In the same session, Anna Lord, in Lars Lannfelt’s group at Uppsala University in Stockholm, Sweden, presented new data on that group’s exploration of the Arctic mutation in APP, which, like the still-undisclosed new Japanese mutation, falls into the Aβ sequence of APP. Discovered by the Swedish group in 2001, the Arctic mutation has done much to separate effects of oligomeric Aβ from those of fibrillar forms, and in San Diego Lord continued the story. Previously, Lord and colleagues had characterized a transgenic mouse line made to express this mutation plus the Swedish APP mutation. They had found that pathology in these mice began with early intraneuronal Aβ accumulation and then continued with plaque pathology later (Lord et al., 2005).
At the time, the scientists had no means to measure Aβ oligomers in vivo. Now they do. With Hillevi Englund, Dag Sehlin, and Frida Ekholm Pettersson in the same group, the Swedish scientists used their monoclonal IgG mAb158 to develop a sandwich ELISA. This new assay is specific for Aβ oligomers/protofibrils, and it detects large oligomers down to a concentration of 1 picomolar, about 5,000-fold better than it detects low-molecular-weight Aβ (monomers to tetramers). In a poster presented at the AD/PD conference last March in Salzburg, Austria, Pettersson showed that unlike 6E10, a widely used anti-Aβ antibody in the field, Ab158 does not bind APP in its native state. In the hands of this group, 6E10 also did not distinguish between low-n oligomers or monomer and larger protofibrils, see also Englund et al., 2007. (First, a word about nomenclature: these Swedish investigators refer to Aβ oligomers as “protofibrils,” partly because they follow an early naming by David Teplow, and partly because they focus on species larger than dimers or trimers. The protofibrils in their hands are above 60 kDa in molecular weight but fall apart upon SDS treatment, as did the ones found by Shankar and colleagues. Theoretically, the correlates to the Swedes’ “protofibrils” in the human AD extracts would have eluted first, in the solvent of the size exclusion column used by the Boston/Dublin team.)
In San Diego, Lord reported that the mAb158 sandwich ELISA detects synthetic protofibrils, as well as protofibrils in biological samples from a variety of mouse models. The scientists detected and quantified protofibril levels in their Arctic mouse, in the APP+PS1 model, and in the Tg2576 model. In all of these mouse strains, protofibrils predated the appearance of plaques. The Arctic strain contained by far the highest levels, and protofibril levels correlated with Aβ burden but not with amyloid. This finding led some scientists attending the session to speculate that the Japanese Aβ mutation eventually upon autopsy might yield a similar picture of diffuse deposits but no neuritic plaques.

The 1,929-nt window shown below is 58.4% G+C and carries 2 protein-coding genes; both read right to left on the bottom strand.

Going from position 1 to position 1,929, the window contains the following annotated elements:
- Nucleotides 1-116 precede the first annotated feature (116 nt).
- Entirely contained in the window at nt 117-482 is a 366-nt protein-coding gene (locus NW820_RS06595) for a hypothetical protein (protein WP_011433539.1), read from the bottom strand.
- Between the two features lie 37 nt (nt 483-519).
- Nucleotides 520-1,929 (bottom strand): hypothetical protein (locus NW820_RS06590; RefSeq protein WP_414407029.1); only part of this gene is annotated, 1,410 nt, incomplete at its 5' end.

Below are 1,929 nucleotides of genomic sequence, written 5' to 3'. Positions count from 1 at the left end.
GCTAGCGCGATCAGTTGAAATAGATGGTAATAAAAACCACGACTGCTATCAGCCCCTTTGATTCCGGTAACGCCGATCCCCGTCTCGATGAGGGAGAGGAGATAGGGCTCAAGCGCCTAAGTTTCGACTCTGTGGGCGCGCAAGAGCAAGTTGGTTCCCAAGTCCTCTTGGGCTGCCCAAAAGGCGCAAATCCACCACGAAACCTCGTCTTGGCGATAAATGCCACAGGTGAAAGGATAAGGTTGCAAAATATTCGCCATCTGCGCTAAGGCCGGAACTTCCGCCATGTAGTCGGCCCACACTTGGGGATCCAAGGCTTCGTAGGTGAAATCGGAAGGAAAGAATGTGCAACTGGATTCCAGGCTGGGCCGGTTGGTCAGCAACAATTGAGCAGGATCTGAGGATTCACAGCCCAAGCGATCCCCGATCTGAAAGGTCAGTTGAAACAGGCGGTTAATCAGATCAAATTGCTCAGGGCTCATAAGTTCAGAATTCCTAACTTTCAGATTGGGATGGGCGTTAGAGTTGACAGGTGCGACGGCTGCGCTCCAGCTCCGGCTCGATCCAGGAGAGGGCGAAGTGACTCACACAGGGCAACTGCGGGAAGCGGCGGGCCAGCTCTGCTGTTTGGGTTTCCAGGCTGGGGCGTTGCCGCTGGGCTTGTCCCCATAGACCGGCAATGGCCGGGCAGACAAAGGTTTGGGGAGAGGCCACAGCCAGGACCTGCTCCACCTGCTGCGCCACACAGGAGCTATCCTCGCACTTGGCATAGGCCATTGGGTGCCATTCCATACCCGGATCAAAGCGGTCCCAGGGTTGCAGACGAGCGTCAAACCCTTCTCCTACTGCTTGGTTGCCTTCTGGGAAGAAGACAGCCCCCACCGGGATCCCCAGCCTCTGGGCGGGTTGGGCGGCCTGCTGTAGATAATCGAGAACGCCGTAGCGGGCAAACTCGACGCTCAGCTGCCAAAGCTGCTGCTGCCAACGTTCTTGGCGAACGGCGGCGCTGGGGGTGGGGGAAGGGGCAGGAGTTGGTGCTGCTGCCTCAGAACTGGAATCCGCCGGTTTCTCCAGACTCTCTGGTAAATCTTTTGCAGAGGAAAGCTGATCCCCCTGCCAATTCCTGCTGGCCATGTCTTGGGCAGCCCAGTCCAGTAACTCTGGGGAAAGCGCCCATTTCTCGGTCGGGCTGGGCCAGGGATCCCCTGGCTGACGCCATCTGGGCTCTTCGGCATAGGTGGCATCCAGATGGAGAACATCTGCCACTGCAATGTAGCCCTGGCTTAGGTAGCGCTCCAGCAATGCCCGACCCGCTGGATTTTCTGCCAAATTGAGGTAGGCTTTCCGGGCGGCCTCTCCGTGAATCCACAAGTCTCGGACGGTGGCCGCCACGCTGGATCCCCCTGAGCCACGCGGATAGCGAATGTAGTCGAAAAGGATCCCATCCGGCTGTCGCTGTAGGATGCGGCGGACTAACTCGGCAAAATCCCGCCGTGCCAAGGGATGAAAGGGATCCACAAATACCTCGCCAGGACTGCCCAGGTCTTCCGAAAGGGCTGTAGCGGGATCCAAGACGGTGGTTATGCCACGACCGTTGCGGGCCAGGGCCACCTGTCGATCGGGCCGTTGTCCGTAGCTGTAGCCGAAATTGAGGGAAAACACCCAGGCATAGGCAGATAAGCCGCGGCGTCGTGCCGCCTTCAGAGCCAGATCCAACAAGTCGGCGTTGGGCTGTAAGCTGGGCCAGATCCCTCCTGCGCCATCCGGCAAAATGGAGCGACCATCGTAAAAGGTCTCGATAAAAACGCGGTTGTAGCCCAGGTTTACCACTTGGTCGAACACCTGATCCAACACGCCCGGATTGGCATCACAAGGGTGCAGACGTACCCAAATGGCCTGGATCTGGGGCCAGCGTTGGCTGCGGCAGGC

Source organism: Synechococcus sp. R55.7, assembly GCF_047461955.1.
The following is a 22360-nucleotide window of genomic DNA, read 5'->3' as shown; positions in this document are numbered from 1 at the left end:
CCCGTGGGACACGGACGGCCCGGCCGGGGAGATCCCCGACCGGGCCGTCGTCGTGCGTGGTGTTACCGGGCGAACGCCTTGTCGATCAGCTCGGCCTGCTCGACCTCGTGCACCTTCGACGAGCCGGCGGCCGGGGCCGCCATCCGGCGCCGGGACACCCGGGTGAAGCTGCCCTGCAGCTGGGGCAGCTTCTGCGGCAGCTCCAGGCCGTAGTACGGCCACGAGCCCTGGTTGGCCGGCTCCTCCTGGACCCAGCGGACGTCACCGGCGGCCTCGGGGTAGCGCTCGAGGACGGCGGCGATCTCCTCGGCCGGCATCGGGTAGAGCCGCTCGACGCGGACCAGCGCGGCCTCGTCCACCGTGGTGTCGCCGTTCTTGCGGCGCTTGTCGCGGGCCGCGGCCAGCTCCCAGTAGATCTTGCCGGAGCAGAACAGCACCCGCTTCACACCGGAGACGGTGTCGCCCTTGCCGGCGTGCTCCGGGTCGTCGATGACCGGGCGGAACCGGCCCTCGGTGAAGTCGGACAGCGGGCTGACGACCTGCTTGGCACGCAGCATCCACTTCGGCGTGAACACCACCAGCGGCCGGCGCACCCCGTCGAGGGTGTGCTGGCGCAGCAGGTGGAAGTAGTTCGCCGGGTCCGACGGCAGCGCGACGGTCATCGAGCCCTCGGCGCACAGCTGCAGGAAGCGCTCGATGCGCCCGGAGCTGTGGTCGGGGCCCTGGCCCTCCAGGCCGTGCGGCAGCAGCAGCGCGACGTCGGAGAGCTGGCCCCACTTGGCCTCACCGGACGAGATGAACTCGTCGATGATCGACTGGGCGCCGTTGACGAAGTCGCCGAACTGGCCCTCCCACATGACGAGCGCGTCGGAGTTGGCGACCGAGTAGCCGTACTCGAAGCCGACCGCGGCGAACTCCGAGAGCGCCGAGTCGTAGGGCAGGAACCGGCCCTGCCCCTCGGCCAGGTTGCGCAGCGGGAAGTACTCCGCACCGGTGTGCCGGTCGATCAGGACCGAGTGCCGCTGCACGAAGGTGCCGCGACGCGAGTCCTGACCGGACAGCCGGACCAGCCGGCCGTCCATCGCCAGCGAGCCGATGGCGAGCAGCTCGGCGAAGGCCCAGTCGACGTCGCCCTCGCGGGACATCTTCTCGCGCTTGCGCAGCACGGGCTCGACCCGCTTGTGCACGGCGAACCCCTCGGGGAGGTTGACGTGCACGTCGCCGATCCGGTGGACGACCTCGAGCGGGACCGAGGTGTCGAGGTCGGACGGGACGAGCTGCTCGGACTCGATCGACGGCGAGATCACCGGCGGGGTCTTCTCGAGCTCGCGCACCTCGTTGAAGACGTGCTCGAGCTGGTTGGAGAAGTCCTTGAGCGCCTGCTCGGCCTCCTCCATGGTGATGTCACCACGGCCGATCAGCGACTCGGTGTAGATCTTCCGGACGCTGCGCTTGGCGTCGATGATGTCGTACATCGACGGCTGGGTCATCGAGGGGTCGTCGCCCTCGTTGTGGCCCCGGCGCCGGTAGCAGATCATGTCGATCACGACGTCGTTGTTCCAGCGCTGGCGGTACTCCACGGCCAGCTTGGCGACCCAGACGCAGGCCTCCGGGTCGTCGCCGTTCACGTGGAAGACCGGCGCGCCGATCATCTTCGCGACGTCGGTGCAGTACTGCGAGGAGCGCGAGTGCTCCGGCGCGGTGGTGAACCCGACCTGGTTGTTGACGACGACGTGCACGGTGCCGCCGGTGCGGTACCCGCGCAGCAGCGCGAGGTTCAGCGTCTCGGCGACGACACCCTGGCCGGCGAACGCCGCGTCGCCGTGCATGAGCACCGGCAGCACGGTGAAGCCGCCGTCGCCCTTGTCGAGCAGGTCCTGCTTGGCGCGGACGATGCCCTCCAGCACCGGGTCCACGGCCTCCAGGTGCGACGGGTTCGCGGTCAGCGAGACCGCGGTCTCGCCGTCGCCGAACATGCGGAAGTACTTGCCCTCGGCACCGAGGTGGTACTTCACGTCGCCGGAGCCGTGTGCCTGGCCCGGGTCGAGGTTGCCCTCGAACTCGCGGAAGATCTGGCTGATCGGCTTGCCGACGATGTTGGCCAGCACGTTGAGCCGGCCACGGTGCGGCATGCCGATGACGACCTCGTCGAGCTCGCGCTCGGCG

Lord also presented initial behavioral data on the Arctic mice, reporting that the mice did poorly in finding the platform in the Morris water maze at 4 to 8 months of age, prior to plaque deposition. She also reported that levels of the protofibrils rise in the mice between 8 and 14 months of age but then plateau, whereas formic-acid extracted insoluble Aβ (the stuff in neuritic plaques) keeps increasing steeply with age as the mice continue to deposit more plaques. (This last finding jibes with findings from Karen Ashe’s group, who found the Aβ*56 species by looking for forms of Aβ that stay stable over certain periods of age.) In summary, Lord said that oligomers/protofibrils represent an early, neurotoxic stage of amyloid pathology and could serve as a marker of cognitive impairment. (Lord disclosed an ownership interest in BioArctic Neuroscience, a company co-founded by Lannfelt that attempts to develop immunotherapies for AD.)
Adding to the field’s toolbox, another group also reported their generation of new sandwich ELISAs selective for Aβ oligomers. This reporter missed this presentation, but according to the abstract (search SfN abstracts for No. 444.13), these assays use the oligomer-selective Nab61 monoclonal antibody (Lee et al., 2006) , as well as others. M. Kim, Virginia Lee, and colleagues at the University of Pennsylvania in Philadelphia write in the abstract that it can measure oligomers in human brain extracts and other biological fluids, as well as the response to anti-amyloid treatment in a mouse model of amyloidosis. Along the same line of anti-amyloid treatment, Igor Klyubin at Trinity College, Dublin, and collaborators there and at four other institutions, presented a poster (Abstract 485.5) also suggesting that systemic passive immunization might work. These investigators intravenously injected anti-Aβ antibodies into rats. They found that this rescued not only the inhibition of LTP that these authors had previously reported with cell-secreted Aβ oligomers (Walsh et al., 2002), but also a similar LTP inhibition that was caused by Aβ oligomers obtained from CSF of patients with AD.—Gabrielle Strobel.
This is Part 2 of a three-part summary of presentations about Aβ oligomers at the Society for Neuroscience conference held 3-7 November 2007. See Parts 1 and 3.